Given a unit vector n = (nx; ny ; nz ), where P n2 = 1, compute the rotation matrix ^ i=x;y;z i R = exp(i n J=h), which rotates by an angle about the direction n. What is the value of R ^ ~ ^ for = 2 ? (b) A three-dimensional representation of angular momentum is given by:
1 0 1 0 1 0 0 i 0 0 0 i 0 0 0 Jx = h B 0 0 i C ; Jy = h B 0 0 0 C and Jz = h B i 0 0 C : A @ A @ A @ 0 0 0 i 0 0 0 i 0 (This can be written in a compact notation as (Ji)jk = ih ijk .) Compute the rotation matrix R = exp(i n J=h). ^ ~16
Hint: The P matrix elements Rij can only be a linear combination of the three matrices: ni nj and ijk nk . Find the three coe cients.k
ij ,
14. Holstein-Primako transformation: There is a striking similarity between the equal spacing of the eigenvalues of Jz (in any particular representation of angular momentum labelled by an integer or half-integer j ) and the raising and lowering operators J+ and J on the one hand, and the equal spacing of the energy levels of a simple harmonic oscillator and the raising and lowering operators ay and a on the other q q hand. Show that if we de ne: Jz = h(j aya); J+ = h( 2j aya)a and J = hay 2j aya, ~ then they satisfy the SO(3) commutations relations and J 2 = j (j + 1)h2 ), if a; ay] = 1. (The square root of an operator is de ned as a Taylor series expansion, e.g. q 2 p 1 2j aya = 2j 1 1 a2ja 8 a2ja : : :]. 2 What are the maximum and minimum possible eigenvalues of aya in this representation?y y
15. Landau Levels: (a) Consider a spinless particle of charge e and mass m moving in a uniform magnetic eld, eB ~ say, B = B z. Find the energy levels in terms of the cyclotron frequency !c = mc . (Use the ^ ~ 1~ r `symmetric gauge' A = 2 B ~, and cylindrical coordinates.) (b) Let us now concentrate on the ground states. What do the probabilities (i.e j j2) look like physically? Suppose that the particle is constrained to move inside a large circular disc; large hc means that the area of the disc R2 >> the `Landau area' 2eB . What is the degeneracy of the ground state in terms of these two areas? 1 (c) Finally, assume that the particle is a spin 2 electron. Find the energy levels and degeneracies in that case. 16. Hyper ne structure: The hyper ne splitting in the H atom is caused by the interaction between the proton's mage ~ pe ~ netic dipole moment, ~ p = 2gMc Sp, and the electron's dipole moment ~ e = mc Se. (M and ~ ~ m denote the proton and electron masses, e is the electron charge, Sp and Se are the proton and electron spin operators, and gp = 5:59 is the Lande g-factor for the proton). The vec~ tor potential A produced by the proton's dipole moment (located at ~ = 0) is given to be r 3. (~ p ~)=r r (a) Show that the resultant magnetic eld felt by the electron is: ~ B = ~ 3p + 3~ ~rp5~ + 83 ~ p 3 (~). r r r r ~ (b) The hyper ne interaction is then given by ~ e B . Use rst-order perturbation theory to calculate the energy splitting between the j = 0 and j = 1 states in the 1s state of the H atom. What is the wavelength of light emitted in a transition between the two states? (Use the values M = 1840, a = 0:53A and = 1 .) 0 m 137 17. Calculate the geometric phase for a general representation of angular momentum labelled by j . ~ ~ ~ ~ (a) Namely, for H = B J , where J 2 = j (j + 1)h2 and B = B (sin cos ; sin sin ; cos ). Show that r normalised ground state is: the 2j P (2j)! (cos )2j p(sin )peip jj = j pi. j 0i = p=0 p!(2j p)! 2 z 2 (b) Now show that ih 0 jd 0i = 2j (sin 2 )2d . Hence the geometric phase for a closed loop enclosing the solid angle is j . 17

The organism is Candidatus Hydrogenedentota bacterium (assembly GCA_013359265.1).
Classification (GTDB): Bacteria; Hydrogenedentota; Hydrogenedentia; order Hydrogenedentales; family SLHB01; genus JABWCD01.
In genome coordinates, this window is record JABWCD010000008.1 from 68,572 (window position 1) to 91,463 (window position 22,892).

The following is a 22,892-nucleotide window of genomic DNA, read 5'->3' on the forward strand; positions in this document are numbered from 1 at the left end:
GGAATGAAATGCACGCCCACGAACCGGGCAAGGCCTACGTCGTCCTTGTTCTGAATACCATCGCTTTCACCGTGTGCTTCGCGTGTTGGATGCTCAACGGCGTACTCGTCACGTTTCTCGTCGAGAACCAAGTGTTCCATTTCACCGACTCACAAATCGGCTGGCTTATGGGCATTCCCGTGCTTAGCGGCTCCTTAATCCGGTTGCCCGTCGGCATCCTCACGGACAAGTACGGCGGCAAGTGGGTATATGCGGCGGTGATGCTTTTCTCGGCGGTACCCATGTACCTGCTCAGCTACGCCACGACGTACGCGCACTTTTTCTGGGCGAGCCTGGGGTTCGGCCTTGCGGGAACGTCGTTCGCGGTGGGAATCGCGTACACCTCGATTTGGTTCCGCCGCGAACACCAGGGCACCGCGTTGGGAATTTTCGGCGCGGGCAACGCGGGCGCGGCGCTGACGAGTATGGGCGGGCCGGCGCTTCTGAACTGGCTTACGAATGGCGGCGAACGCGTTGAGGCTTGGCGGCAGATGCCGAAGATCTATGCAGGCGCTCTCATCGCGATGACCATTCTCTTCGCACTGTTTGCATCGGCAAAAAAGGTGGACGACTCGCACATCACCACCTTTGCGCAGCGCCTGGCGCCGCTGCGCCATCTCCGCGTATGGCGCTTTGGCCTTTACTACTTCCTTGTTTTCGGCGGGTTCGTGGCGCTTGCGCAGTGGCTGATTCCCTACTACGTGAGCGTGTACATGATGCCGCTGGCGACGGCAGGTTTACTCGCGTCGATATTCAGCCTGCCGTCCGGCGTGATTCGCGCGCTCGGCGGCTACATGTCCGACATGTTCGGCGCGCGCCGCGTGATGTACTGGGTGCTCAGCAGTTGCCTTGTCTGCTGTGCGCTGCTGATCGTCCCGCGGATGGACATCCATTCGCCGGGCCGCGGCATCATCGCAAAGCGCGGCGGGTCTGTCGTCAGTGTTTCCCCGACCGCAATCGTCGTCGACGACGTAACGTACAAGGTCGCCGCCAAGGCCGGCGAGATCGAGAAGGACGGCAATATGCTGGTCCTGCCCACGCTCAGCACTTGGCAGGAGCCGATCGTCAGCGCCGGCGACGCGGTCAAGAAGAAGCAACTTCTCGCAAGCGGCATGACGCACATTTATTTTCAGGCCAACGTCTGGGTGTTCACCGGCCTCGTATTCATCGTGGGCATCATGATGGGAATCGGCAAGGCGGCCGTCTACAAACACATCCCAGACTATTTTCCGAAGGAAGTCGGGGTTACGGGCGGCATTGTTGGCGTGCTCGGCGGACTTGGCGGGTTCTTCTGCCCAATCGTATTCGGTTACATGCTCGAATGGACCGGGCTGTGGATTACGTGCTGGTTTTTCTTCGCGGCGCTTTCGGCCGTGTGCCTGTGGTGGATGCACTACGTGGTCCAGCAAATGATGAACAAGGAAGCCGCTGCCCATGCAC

18. What is the Wigner function at nite temperature, W (x; p), for a simple harmonic oscillator? Show that one obtains the classical expression (upto a factor of h), if h! > 1, use the Thomas-Fermi method to calculate the ground state energy E0 , and the particle density (~), as a function of N . (Ignore internal degrees of freedom like spin in r this problem.) (b) Now use the exact expression for the energy levels to verify that the Thomas-Fermi value of E0 is correct to leading order in N . 20. Thomson scattering: Consider the elastic scattering of a high-energy photon from an electron in an atom. If the photon energy is much larger than the atomic binding energies (but much smaller than the rest mass energy of the electron), then it is su cient to do rst-order perturbation theory with the e2 ~ e ~ p term 2mc2 A2 . (The second-order perturbation amplitude due to mc A ~ is negligible due to the large energy denominator.) (a) If ~p; and ~p ; denote the initial and nal polarisation vectors, show that the di erential ~ ~ d 2 scattering cross-section is: d = r0 j~p ; ~p; j2, which is independent of p; p0 and the atomic ~ ~ e2 state of the electron. Here r0 = mc2 is called the classical radius of the electron. What is its numerical value? (b) Show that for 90 scattering, the nal photon is linearly polarised along the direction p p0 . ^ ^ Finally, compute the total unpolarised scattering cross-section.0 0 0 0
21. Bogoliubov transformation: (a) Given two bosonic operators a and ay (with a; ay] = 1), consider the Hamiltonian H = aya + aa + ayay, where > 0 but may be complex. Diagonalise the Hamiltonian, i.e. write it in the form H = 0byb + constant, where b; by] = 1 and 0 is a function of and ^ . Hence nd the ground state energy and wave function. Calculate hN i in the ground state, ^ where N = aya. Is this problem always well-de ned? If not, why not? (b) Given four fermionic operators a1, ay , a2 and ay (with fai; ayg = ij and all other anticom1 2 j y a + ay a ) + a a + ay ay . Here must be real mutators equal to zero), consider H = (a1 1 2 2 1 2 2 1 but may not be positive. Diagonalise H and answer the same questions as in part (a), except ^ 1 that N = ay a1 + ay a2 here. 2